In March 2018, Pope Francis issued his apostolic exhortation “Gaudete et Exsultate” (“Rejoice and Be Glad”) that reaffirmed the Universal Call to Holiness and encouraged all Catholics to find the ways of holiness in their daily lives.
As Catholics, we are all called to be saints, to respond to the Universal Call to holiness reiterated so firmly by the Second Vatican Council. As Knights and Dames of the Order, however, the pope’s writing is particularly meaningful.
As our Grand Master, Cardinal Edwin O’Brien, wrote in The Jerusalem Cross, “Every member is well aware that the first purpose of our Order is ‘to strengthen in its members the practice of Christian life’ – that is, to grow in personal holiness.”
This is, of course, something that has been taught by the Church forever. The Catechism of the Catholic Church states that “all Christians, in any state or walk of life, are called to the fullness of Christian life and to the perfection of charity. All are called to holiness.”
Any papal document on holiness might restate this important Church teaching, but Francis considers it throughout the exhortation as something of a given. In doing so, he is not denigrating what the Church teaches on holiness. Rather, he wants to talk about what we can learn from these teachings and how to apply them.
For example, he notes that the processes of beatification and canonization recognize the signs of heroic virtue, the sacrifice of life in martyrdom, and certain cases where a life is constantly offered for others even unto death, in imitation of Christ.
And he is especially taken up with the notion of the quiet saints, the “invisible saints,” as he has writes — those who simply lead their lives in the pursuit of holiness, who may not even be conscious of their own holiness, in the sense that they live in such humility.
We are called to emulate Christ, and one of the ways we can do that is to follow the models offered by the saints. He notes particularly the four women Doctors of the Church — St. Hildegard of Bingen, St. Catherine of Siena, St. Teresa of Ávila, and St. Thérèse of Lisieux. But he also brings forward an interesting woman who may surprise some: St. Bridget of Sweden, from the 14th century. She was a wife and a mother who was very active in her community, the world, and in the life of the Church. He is including her in this group of great Doctors of the Church because there is something about St. Bridget that strikes him as significant. She was a mystic, a saint, someone who did not hide from the world. This is not, as has been interpreted by some critics, an attack on those who seek the contemplative life. Instead, the pope is saying that there is a temptation to flee from the world, and he gives us the example of St. Bridget of Sweden for guidance.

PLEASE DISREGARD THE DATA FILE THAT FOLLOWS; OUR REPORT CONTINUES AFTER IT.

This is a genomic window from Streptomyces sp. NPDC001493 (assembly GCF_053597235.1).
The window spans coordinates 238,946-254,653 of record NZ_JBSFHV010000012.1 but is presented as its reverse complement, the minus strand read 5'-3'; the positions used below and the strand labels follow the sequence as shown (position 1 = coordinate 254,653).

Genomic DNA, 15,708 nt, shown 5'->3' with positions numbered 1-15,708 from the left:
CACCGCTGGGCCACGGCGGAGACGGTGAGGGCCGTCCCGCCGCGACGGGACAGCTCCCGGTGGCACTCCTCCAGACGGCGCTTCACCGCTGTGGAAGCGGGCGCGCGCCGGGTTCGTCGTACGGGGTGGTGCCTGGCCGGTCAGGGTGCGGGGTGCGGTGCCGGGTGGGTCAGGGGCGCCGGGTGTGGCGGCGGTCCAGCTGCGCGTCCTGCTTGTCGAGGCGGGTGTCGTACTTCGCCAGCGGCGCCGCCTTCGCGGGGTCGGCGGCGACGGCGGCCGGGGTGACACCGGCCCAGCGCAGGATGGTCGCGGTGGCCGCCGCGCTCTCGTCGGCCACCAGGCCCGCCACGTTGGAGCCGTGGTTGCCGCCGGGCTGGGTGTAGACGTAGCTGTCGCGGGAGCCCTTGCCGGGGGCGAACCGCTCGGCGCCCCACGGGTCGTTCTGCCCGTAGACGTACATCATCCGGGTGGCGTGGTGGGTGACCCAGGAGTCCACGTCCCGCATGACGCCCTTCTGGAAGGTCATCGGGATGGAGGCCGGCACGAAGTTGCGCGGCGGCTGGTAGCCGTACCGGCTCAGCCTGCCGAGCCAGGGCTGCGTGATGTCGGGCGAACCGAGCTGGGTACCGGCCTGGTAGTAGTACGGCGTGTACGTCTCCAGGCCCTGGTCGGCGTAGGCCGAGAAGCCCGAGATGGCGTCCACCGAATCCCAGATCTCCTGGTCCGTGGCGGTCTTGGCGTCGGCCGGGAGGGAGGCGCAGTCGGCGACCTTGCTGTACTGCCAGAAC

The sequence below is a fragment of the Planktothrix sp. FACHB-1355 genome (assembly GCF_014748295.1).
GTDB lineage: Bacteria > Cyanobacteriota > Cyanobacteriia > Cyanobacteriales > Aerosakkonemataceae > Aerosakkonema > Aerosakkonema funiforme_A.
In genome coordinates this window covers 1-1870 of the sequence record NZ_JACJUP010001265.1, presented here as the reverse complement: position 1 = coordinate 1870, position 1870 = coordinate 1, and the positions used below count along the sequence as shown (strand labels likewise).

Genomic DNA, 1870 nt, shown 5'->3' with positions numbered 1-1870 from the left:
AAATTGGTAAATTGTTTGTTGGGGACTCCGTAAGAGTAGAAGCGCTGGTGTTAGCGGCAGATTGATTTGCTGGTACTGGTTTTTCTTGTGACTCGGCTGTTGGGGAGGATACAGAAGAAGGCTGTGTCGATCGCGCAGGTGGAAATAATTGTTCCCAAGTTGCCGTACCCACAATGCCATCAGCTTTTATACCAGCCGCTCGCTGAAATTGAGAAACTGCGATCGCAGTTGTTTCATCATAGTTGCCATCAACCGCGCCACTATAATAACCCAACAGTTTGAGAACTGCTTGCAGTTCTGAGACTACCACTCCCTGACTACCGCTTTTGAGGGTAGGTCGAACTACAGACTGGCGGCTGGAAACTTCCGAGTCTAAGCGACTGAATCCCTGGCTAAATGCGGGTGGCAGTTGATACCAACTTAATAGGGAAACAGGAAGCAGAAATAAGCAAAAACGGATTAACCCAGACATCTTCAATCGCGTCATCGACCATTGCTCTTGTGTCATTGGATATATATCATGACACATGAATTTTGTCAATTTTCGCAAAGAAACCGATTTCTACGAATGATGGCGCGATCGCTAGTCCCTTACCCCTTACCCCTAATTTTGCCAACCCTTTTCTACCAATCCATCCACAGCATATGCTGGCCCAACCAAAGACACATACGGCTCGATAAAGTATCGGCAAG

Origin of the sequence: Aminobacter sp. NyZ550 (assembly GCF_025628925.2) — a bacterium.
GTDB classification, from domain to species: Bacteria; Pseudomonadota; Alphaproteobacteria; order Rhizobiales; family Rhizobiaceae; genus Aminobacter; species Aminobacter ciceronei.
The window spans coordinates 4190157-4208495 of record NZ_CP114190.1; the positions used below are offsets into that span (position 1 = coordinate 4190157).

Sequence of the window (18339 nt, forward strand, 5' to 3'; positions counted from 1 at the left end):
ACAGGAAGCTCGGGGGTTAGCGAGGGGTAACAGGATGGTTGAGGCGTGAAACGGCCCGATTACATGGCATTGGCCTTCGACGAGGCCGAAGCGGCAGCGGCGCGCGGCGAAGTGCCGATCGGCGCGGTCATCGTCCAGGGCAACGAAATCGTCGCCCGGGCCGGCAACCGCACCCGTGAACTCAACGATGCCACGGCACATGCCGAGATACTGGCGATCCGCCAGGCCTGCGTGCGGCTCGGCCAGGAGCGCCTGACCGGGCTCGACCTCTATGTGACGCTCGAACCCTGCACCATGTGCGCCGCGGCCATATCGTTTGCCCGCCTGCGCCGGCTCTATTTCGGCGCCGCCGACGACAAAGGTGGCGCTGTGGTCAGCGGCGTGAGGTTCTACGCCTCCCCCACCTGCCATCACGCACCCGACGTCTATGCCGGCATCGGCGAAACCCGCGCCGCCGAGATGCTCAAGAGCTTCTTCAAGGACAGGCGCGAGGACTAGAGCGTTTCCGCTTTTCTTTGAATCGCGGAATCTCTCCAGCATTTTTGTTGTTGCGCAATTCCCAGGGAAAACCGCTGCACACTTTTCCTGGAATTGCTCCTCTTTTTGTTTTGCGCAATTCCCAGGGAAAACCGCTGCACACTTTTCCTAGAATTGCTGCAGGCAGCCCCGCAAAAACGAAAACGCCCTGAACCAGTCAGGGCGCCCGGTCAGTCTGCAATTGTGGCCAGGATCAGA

He also presents a saint we all know — St. Teresa of Calcutta. If we are looking for someone who embodies everything Pope Francis is talking about in this exhortation, Mother Teresa is it: rejoice, be glad, but take that holiness into the world and live it. Mother Teresa is the saint next door. Her holiness is practical — she does not hide that sanctity from the world, but rather, to a truly heroic degree, she brought Christ to others, because she saw Christ in them.
Pope Francis also talks about the importance of encountering Christ in our prayer. He says that holiness is experiencing, in union with Christ, the mysteries of his life. It consists of uniting ourselves to the Lord’s death and resurrection in a unique and personal way, constantly dying and rising anew with him.